China-EU trade on solid ground
Updated: 2011-05-13 10:30
By Zhong Nan (China Daily European Weekly)
A trucker moves a transport container from a ship at Shekou Port in Shenzhen, Guangdong province. China's trade surplus for April widened to $11.42 billion from $139 million in March. Forbes Conrad / Bloomberg
The trade between China and the European Union remained stable in the first four months of this year, a sign of strong and stable trade ties, economists say.
Bilateral trade jumped 23.5 percent year-on-year to $46.3 billion (32.6 billion) in April, China's General Administration of Customs said. The country had a $29.48 billion surplus with the EU in the first quarter of this year, with bilateral trade rising 22 percent year-on-year to $123.7 billion.
"Trade structure and relations between China and the EU are fairly complementary and cooperative. China is used to purchasing high-tech, green, biological, machinery and electronic products from the EU and has close trade connections with various European suppliers," says Chen Yongjun, a professor at the School of Business of Renmin University of China in Beijing.
Chen says the EU, China's largest trade partner, relies on advanced technologies and unified quality standards to export a comprehensive range of products to China.
Exports to the EU in April grew by 27 percent from a year earlier to $28.3 billion, while imports surged 29 percent to $18 billion.
Chen Zhimin, deputy director of the Center for European Studies at Shanghai-based Fudan University, says economic interdependence, technological cooperation and political dialogue are three core pillars that have helped to develop a stable China-EU trade relationship.
"Both Beijing and Brussels are keen to deepen their economic corporation in many fields. Unlike the complex China-US trade relations, there are no serious conflicting interests, such as political issues or harsh trade barriers, between China and the EU. The EU also wishes to export more goods to China during the economic downturn," Chen Zhimin says.
Zhao Junjie, a senior researcher of European studies at the Chinese Academy of Social Sciences in Beijing, says China should diversify exports on traditional products, modern services and emerging industries to the EU market," he says.
Zhao believes prices of the EU import products will slightly rise in the second quarter of this year as the global prices of various raw materials and crude oil have surged notably in recent months.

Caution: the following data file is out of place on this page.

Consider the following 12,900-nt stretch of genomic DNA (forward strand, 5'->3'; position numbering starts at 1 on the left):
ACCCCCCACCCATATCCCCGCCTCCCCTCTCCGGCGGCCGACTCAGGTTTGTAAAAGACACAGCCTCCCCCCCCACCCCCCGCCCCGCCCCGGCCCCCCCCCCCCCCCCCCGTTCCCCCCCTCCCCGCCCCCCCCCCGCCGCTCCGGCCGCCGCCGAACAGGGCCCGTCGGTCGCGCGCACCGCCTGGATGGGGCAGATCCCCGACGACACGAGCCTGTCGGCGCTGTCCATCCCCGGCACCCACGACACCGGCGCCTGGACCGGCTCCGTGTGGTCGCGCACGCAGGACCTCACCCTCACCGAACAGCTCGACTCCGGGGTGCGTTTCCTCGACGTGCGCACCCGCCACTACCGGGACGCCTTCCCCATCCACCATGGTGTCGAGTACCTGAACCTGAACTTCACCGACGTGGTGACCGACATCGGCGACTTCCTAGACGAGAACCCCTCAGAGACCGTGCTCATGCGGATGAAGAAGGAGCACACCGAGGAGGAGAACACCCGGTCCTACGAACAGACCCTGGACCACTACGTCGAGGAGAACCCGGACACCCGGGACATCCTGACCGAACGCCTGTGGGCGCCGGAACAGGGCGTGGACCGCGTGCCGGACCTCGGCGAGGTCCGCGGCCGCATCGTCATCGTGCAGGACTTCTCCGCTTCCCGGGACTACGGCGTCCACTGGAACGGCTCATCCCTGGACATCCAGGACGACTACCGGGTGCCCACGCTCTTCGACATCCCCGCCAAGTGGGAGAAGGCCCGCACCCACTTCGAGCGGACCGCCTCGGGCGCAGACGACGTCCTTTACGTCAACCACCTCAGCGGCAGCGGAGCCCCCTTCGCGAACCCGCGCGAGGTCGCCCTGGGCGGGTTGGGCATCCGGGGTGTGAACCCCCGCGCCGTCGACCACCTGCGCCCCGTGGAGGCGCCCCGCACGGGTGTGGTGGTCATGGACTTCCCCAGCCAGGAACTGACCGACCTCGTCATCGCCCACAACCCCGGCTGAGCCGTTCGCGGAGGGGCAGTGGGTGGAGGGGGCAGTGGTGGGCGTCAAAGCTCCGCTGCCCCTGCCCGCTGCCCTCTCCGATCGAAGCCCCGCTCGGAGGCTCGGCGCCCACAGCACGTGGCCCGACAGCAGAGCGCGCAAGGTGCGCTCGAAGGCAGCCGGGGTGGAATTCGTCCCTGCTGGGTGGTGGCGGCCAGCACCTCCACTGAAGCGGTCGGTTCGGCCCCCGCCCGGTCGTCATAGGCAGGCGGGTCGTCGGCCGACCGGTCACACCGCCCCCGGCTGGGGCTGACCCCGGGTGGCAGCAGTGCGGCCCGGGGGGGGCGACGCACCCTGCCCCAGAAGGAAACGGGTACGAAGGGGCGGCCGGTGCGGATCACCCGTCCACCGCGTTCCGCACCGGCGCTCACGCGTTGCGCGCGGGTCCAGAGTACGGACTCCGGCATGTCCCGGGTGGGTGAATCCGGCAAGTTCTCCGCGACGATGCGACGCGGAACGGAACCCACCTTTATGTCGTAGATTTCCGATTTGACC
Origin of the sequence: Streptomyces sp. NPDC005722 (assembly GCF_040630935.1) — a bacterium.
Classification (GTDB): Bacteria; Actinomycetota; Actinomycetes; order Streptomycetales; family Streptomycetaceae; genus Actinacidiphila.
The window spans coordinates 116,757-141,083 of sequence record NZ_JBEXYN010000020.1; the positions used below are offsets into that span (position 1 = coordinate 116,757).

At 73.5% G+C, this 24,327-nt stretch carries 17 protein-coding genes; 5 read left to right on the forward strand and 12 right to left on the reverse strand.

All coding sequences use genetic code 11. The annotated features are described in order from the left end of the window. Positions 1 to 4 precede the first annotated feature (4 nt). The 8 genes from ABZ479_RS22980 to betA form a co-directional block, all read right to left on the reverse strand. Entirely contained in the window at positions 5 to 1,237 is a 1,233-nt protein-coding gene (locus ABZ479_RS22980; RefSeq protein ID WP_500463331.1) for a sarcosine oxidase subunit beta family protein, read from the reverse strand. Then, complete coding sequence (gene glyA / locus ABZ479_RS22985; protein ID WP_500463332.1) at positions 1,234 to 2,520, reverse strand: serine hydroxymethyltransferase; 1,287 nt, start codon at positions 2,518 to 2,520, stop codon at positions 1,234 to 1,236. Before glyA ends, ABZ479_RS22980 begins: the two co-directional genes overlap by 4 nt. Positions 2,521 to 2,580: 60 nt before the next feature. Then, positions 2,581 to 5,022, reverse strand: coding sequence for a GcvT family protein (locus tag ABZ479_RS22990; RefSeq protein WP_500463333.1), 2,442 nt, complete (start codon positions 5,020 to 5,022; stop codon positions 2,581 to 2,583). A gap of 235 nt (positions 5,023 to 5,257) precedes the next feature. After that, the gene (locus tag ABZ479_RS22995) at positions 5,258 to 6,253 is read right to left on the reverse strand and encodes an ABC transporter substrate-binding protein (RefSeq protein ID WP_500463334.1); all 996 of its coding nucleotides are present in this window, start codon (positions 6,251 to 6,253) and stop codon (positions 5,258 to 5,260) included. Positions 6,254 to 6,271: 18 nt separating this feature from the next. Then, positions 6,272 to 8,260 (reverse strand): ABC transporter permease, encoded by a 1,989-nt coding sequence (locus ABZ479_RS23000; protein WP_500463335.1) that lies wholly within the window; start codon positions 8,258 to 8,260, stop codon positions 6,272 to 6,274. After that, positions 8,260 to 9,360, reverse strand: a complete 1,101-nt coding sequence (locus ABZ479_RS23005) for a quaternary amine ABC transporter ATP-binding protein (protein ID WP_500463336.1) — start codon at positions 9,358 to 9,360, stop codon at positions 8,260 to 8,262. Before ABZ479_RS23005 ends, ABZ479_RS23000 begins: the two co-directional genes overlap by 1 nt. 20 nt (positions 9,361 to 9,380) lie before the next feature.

According to Customs statistics, China registered a deficit of $1.2 billion in the first quarter, but it bounced back in April with a trade surplus of $11.42 billion.
April exports rose 29.9 percent from a year earlier to $155.7 billion, and imports increased by 21.8 percent to $144.3 billion.
"As China's tightening measures to cool the economy and choke back liquidity of capital, imports of commodities dropped and import growth is lower than expected," says Li Wei, an economist from Standard Chartered Bank (China) Limited.
"Overseas demand is still strong and the economies of the EU and the US are recovering well," says Zhou Shijian, a senior trade expert from Tsinghua University in Beijing.
From January to April, China's overseas shipments of the mineral coke grew by 409 percent year-on-year and precious metals surged by 111 percent.
Exports of mechanical and electrical goods, which accounted for 57.6 percent of the nation's exports, rose by 22.9 percent year-on-year to $319.8 billion in the first four months of this year.
China's exports from January to April to the EU rose by 19.7 percent year-on-year. In the period, Chinese exports to the US rose by 22.4 percent, while those to Japan grew by 27 percent.
"This suggests that the demand from developed economies may have been stronger than we thought," says Wang Tao, head of China Economic Research with UBS Securities.
"We do not expect the April data to have any obvious impact on the pace and magnitude of the appreciation of the renminbi," Wang says.
At the recent Canton Fair, Chinese manufacturers and exporters complained that the appreciation of the Chinese currency and the rising cost of labor have affected profit margins, raising concerns that exports could decline.
"These factors have a limited impact on China's exports in the short term. We will not see the real impact for many months," Li says.
The economist predicts "Chinese exports will continue to be robust this year, but they will be outperformed by the growth in imports, narrowing the surplus this year".
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